Wow… its food photography…!


Food a most essential thing for all is something we see and taste on every day basis. We also see a lot of food pictures in advertisements, menu cards, websites, indoor displays etc.  But how many of us have really visualized as how the food is shot for commercial purposes?  Well, what is so special about shooting food as a table top set-up? It’s about showing food appetising and fresh in the photo.


Is that simple? It is not that simple as we think. We need to understand every single food with respect to its colour, texture, form, shape and arrange them aesthetically beautiful so that it catches the eyes. Well, can we shoot the food that is served to eat? Many times the answer is ‘No’. You cannot shoot the food that you eat and cannot eat the food that you shoot.


Interestingly, many food set-ups contain uncooked or half cooked food or ingredients and dummies to make them look fresh and retain the colour, texture, form and shape. Most of food contents degenerate or undergo a lot amount of physical and chemical changes when cooked.


We all know that food has a strong cultural value and background. The presentation of food in front of the camera needs to carry the cultural feel. Well, you need to use the appropriate table top, background and the plates, cutlery, accomplishments, properties, garnishing, and arrangements to match the cultural value or background of the food. For example, while shooting a Chinese dish, we can include a pair of chopsticks…!


Choose to work with a competent food stylist and culinary artist. This will add a lot of value for food photography. In the recent Food Photography workshop conducted by me, I had got a perfect assistance from the Chef Uma Sankar, an Olympics bronze medallist in culinary art, assisted by Bindhu Hepzibah an artist. Uma Sankar’s contribution as a chef and culinary artist went a long way in making the food fresh and appetizing.


A professional high resolution digital camera with optically perfect lenses and studio lights could make the food photography complete. Choose to shoot food in the studio for a better control or create a setup near the kitchen of the restaurant. A lot of training on lighting and composition is required to get the shot right. Use of multiple, small, pointed light sources apart form an overall lighting from a soft box is needed to get the highlights in the desired portion of the food.


Love food.., in the sense of feel and visual aspects. This is a most important eligibility to become a food photographer.

Focus Stacking

Focus stacking is a technique to get an extended depth of field in photographs where the maximum depth of field* is not possible using the popular photography techniques.

* ‘Depth of field’ is the acceptable range of effective sharpness of the subject on the axis of the lens.

We know that the maximum depth of the field is possible,

  • By using smaller aperture diameters (higher f numbers like f32/f22/f16
  • By using smaller focal length lenses
  • By shooting from a longer distance
  • By using cameras with smaller sensor size

Despite of using the above techniques, some times we cannot show the subject sharp all through.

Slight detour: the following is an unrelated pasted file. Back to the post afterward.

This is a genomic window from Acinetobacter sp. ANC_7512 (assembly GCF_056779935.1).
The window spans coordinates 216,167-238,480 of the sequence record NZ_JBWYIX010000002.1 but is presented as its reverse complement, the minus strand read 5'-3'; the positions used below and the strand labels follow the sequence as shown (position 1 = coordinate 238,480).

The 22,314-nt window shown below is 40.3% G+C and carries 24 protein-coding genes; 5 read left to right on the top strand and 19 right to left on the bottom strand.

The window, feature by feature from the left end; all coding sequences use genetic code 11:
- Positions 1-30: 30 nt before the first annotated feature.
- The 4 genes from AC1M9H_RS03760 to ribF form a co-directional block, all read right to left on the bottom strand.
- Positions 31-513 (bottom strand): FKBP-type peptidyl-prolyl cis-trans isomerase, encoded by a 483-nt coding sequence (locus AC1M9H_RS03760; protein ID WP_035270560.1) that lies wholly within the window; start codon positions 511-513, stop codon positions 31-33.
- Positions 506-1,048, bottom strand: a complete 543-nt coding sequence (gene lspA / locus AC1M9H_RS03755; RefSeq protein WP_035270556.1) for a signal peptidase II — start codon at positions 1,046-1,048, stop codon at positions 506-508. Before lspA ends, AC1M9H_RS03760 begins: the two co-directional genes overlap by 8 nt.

Particularly when shooting from a closer distance, to get the maximum sharpness spreading all through the subject area, ‘focus-stacking technique’ is used.

This technique is useful for shooting small objects using macro lenses / product shots / jewelry shots / food shots where the subject demands total sharpness.

This is nothing but shooting a sequence of images focusing at various planes and then merging them carefully in the post production process using an image processing software. In the image shown here, the milk and cookies at different planes are focused individually.

Focus stacking

The three individual images where the points of focus are different give a different range of depth of field. Composting all the three images into one by erasing the less sharper areas of the individual images using layer masking technique to retain only the sharp areas gives complete sharpness all through the image. This gives a feel of extended depth of field, which is not otherwise achievable.

focus stacking

Note: The camera needs to be on a tripod and the subject must be stationary to take control of composition.

If you found this article useful, please check our Advanced Diploma in Professional Photography course , where we explore all the professional aspects of Commercial photography in detail. It is an intensive 12 months fulltime course 

Plate and pixels

hey are ideal photo models. They come in endless varieties, stay put through the shoots, throw no tantrums, and are happy to pose on tables. Sure, they suffer meltdowns in the heat and excitement, and sometimes wilt. That’s okay, say their photographers. There is nothing we can’t fix with a little make-up. Too far gone? Replace them! We “prepare our subjects well,” says K.L. Raja Ponsing, founder-director, Ambitions4 Photography Academy. “We make them look good on brochures, cookbooks, restaurant boards, hoardings, menu cards and newspapers.”

Food photography (FP) is huge business now. Raja’s Academy has FP in its curriculum. Well-known photographers boast of expertise in FP. Our new-found love for international cuisine has launched a tribe of specialists in food photography.